It’s not enough for top managers or executives to take part in the ideation process. Typically, ground-level employees that are closer to customers understand their needs better. Every part of the organisation should be a part of the design thinking process, and this will only happen if it seeps into their daily work process. It could begin with the onboarding procedure where asking questions and innovating, no matter what a person’s role might be, is encouraged. If an employee is keen to share ideas, this should be nurtured and enabled.
Use design thinking tools
Everything becomes easier if it’s laid out visually. Design thinking tools can help you with implementing the process in your organisation. Some of them include the following:
Mindmaps: Design thinking is far from linear and mindmaps are the perfect companion. They use visual and verbal stimulation to lay out all thoughts on a topic and can be helpful during brainstorming and finding connections between ideas.
Visualisation: Such tools are incredibly useful because they outline the core pillars of design, which are listening, thinking, and drawing. Once you listen to your end-user’s needs, you can visualise a solution for every step of the process.
Empathy Maps: Used in collaboration, an empathy map is helpful to deep dive into customer personas and truly understand their needs. Laying everything out visually helps structure the entire process.
Storyboards: Storyboarding represents a visual journey of the user and stages of the design thinking process, from understanding the user’s needs and conceptual solutions to how the user will get their desired results and measuring success.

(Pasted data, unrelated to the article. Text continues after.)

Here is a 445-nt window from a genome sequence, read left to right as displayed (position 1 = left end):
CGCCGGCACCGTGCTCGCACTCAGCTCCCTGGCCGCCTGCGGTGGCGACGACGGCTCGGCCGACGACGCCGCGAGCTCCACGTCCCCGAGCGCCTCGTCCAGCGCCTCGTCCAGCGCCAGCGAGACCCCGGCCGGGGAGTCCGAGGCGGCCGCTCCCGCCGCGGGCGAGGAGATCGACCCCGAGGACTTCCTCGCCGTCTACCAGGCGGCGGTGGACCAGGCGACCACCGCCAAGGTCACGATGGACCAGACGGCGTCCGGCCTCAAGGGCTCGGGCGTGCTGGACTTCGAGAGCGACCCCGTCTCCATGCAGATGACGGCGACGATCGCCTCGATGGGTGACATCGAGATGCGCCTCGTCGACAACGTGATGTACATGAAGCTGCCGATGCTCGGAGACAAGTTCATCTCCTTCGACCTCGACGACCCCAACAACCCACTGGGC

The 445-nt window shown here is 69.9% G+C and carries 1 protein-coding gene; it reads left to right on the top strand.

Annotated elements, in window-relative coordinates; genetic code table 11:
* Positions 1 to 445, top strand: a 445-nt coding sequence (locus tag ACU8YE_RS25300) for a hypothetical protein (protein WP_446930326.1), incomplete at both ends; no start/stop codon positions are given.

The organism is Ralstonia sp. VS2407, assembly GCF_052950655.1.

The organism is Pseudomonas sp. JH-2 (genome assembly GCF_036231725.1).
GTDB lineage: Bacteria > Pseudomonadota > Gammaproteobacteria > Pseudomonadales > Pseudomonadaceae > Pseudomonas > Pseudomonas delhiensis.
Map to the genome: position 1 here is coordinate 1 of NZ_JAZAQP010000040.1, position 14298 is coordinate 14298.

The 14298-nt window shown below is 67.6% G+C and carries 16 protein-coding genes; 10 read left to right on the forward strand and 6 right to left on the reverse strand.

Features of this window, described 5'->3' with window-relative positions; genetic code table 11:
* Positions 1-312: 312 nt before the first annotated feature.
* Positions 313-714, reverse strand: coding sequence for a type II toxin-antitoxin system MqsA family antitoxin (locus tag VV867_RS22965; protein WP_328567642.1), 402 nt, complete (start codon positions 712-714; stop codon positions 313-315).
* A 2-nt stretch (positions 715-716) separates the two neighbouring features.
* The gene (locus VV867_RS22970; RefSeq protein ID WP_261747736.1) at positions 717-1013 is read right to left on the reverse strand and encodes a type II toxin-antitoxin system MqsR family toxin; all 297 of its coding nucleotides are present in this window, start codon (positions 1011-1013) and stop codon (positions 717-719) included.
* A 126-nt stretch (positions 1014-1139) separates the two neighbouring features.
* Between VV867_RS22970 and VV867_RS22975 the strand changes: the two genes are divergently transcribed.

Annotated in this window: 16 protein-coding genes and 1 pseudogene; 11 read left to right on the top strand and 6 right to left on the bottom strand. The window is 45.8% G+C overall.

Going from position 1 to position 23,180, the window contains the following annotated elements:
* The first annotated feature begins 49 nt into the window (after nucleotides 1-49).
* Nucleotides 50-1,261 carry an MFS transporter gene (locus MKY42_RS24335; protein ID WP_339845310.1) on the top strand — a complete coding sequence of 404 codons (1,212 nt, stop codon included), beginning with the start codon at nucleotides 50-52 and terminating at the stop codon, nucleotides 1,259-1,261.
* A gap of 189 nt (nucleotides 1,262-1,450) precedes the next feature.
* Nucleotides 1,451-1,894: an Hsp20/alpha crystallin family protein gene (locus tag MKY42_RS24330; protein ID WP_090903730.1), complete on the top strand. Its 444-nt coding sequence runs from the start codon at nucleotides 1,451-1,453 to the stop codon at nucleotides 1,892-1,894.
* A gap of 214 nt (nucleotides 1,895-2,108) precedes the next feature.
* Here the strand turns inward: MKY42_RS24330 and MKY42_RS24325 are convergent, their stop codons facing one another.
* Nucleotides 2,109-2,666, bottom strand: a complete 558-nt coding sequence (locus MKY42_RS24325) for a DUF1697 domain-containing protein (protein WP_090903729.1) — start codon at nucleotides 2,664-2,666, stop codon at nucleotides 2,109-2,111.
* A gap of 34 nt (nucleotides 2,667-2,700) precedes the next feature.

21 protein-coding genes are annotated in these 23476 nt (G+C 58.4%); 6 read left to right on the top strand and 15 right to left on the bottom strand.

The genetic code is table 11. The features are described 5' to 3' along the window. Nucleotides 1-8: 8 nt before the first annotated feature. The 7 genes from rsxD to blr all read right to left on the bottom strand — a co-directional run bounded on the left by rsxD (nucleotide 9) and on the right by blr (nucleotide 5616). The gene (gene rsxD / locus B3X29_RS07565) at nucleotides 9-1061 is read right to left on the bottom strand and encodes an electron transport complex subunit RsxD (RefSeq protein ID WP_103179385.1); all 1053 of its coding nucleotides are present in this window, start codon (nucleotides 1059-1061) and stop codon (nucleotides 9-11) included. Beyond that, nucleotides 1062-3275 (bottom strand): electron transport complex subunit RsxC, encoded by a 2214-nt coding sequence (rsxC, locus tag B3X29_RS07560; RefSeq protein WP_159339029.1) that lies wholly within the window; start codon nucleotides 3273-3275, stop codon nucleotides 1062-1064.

Creating an open culture
As mentioned, design thinking can never happen in silos. So if you’re still thinking about how to improve design thinking skills, always note that it’s a collaborative effort. To foster a culture that encourages innovation, you will need to encourage risk-taking. A major reason why employees don’t take risks is their fear of failure. To counter this, make failure a part of learning instead of a catastrophic event.
By being open to experimentation and letting employees know that they can and will go wrong at some stage, the fear of failure gets eradicated and innovation stems through. If there are failures, be transparent and logically deduce what went wrong instead of berating the employee, so that next time the process and outcome can improve.
Implementing performance evaluations
Each stage of the design thinking process can have KPIs. For example, to understand user needs, you could set a KPI of the number of interviews conducted. During the defining and ideation stage your KPI could be the number of ideas collaboratively generated, and similarly, the number of prototypes generated. Then to judge the effectiveness of the solution, you could have KPIs of success on a case-to-case basis, along with a functional feedback loop to constantly improve.
Use design thinking to solve business problems
DeakinCo. creates actionable solutions that leverage design thinking to overcome recurring issues and improve organisational performance. Our experts will collaborate with you on crafting bespoke solutions with proven results. For more information, discover our success stories or contact us.